Lot 42. A painted pottery model of a caparisoned horse, Eastern Wei Dynasty (534-550). 45cm (17 6/8in) high. Estimate £5,000 - 8,000 (€5,700 - 9,100). Sold for £16,250 (€18,334). Photo: Bonhams.
Naturalistically modelled standing foursquare on a rectangular base with a long arched neck and elongated head, lavishly caparisoned with a horned and tassel-hung bridle, tasselled and medallion-applied crupper, a long knotted cloth draped over the saddle, with traces of white, red, and gold pigments.
Provenance: a distinguished European private collection. The Property of a Nobleman.
The result of a thermoluminescence test, Oxford Authentication Ltd., No.C198t55 dated 28 July 1998, is consistent with the dating of this lot.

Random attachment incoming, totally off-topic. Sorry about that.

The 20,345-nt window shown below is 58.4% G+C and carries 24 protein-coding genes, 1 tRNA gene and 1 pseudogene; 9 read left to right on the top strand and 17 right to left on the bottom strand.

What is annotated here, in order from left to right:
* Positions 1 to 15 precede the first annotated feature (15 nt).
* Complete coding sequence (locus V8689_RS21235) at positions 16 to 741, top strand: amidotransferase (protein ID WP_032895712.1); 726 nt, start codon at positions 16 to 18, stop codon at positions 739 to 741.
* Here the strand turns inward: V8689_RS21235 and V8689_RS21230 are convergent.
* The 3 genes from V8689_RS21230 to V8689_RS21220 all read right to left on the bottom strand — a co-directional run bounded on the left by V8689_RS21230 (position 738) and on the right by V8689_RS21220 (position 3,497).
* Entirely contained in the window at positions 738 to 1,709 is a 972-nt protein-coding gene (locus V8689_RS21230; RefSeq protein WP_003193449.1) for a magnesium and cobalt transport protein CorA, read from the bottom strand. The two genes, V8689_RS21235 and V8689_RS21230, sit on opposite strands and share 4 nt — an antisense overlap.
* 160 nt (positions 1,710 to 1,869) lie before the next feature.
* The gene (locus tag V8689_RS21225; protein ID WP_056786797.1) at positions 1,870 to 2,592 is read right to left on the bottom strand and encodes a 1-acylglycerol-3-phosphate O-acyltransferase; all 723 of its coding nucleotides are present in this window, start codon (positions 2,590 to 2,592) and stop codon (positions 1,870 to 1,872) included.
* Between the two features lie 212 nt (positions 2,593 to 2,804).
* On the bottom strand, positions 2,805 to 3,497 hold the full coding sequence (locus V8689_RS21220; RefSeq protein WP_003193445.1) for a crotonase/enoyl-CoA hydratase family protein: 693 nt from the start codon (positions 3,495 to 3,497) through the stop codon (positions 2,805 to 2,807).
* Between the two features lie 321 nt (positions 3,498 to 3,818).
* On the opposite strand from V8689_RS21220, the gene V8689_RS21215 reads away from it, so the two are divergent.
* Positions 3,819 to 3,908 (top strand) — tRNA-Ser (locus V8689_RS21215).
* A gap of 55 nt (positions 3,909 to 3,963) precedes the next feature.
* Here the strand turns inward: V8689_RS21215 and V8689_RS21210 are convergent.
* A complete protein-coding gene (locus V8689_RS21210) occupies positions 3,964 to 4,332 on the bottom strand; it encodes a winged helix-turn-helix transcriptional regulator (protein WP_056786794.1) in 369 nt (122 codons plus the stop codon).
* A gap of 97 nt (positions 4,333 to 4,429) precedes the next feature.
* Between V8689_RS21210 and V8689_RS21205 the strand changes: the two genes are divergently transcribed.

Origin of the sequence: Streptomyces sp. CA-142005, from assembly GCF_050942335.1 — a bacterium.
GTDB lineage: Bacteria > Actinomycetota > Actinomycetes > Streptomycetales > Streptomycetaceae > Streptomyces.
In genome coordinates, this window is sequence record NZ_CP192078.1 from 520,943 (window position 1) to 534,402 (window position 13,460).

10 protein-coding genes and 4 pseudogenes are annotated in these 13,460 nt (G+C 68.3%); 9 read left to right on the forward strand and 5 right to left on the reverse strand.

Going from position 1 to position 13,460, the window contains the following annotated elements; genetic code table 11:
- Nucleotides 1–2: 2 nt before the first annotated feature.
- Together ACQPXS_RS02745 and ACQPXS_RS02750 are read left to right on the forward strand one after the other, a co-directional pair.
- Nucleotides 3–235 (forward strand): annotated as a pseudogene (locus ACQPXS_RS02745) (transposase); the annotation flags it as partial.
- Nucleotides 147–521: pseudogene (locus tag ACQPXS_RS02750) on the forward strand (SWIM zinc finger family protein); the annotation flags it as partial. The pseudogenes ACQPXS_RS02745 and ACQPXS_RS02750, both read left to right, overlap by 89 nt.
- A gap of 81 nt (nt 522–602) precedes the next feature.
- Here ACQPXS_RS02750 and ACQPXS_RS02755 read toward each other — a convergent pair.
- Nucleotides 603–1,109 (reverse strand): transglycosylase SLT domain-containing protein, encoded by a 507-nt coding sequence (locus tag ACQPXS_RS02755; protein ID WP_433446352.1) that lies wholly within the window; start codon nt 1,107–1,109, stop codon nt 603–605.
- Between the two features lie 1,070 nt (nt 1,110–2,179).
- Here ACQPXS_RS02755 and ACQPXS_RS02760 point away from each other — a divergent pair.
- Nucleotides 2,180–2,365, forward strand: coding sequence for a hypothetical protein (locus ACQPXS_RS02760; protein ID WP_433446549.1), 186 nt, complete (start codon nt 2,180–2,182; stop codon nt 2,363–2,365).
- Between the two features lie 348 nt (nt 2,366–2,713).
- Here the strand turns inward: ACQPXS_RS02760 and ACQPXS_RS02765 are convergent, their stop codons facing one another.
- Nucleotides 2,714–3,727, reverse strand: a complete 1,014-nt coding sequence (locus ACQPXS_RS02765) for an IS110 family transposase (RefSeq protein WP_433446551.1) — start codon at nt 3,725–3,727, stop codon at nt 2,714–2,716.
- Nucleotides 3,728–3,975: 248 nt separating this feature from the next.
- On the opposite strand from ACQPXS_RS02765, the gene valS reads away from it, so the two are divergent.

Note: Carefully fashioned with close attention to detail such as detailed harnesses embellished with conch shells and bells, and floating blankets that resembled flowing wings, the horse is a fine example of the limited sculptural production of the Wei dynasty that has survived to this date. It is possible that the horse may have been imported from the Central Asian region of Ferghana, whose horses were highly favoured by the Chinese Imperial Court and upper classes for their spirit and vitality.
Compare a similar horse, Wei dynasty, illustrated in The Tsui Museum of Art: Chinese Ceramics, Neolithic to Liao, vol.1, Hong Kong, 1993, no.71; and another, which was sold at Christie's New York, 22 March 1999, lot 221.
A painted buff pottery figure of a caparisoned horse, Northern Wei Dynasty (386-534). 14in. (37.5cm.) high . Sold for 20,700 USD at Christie's New York, 22 March 1999, lot 221. © Christie's Images Ltd 1999.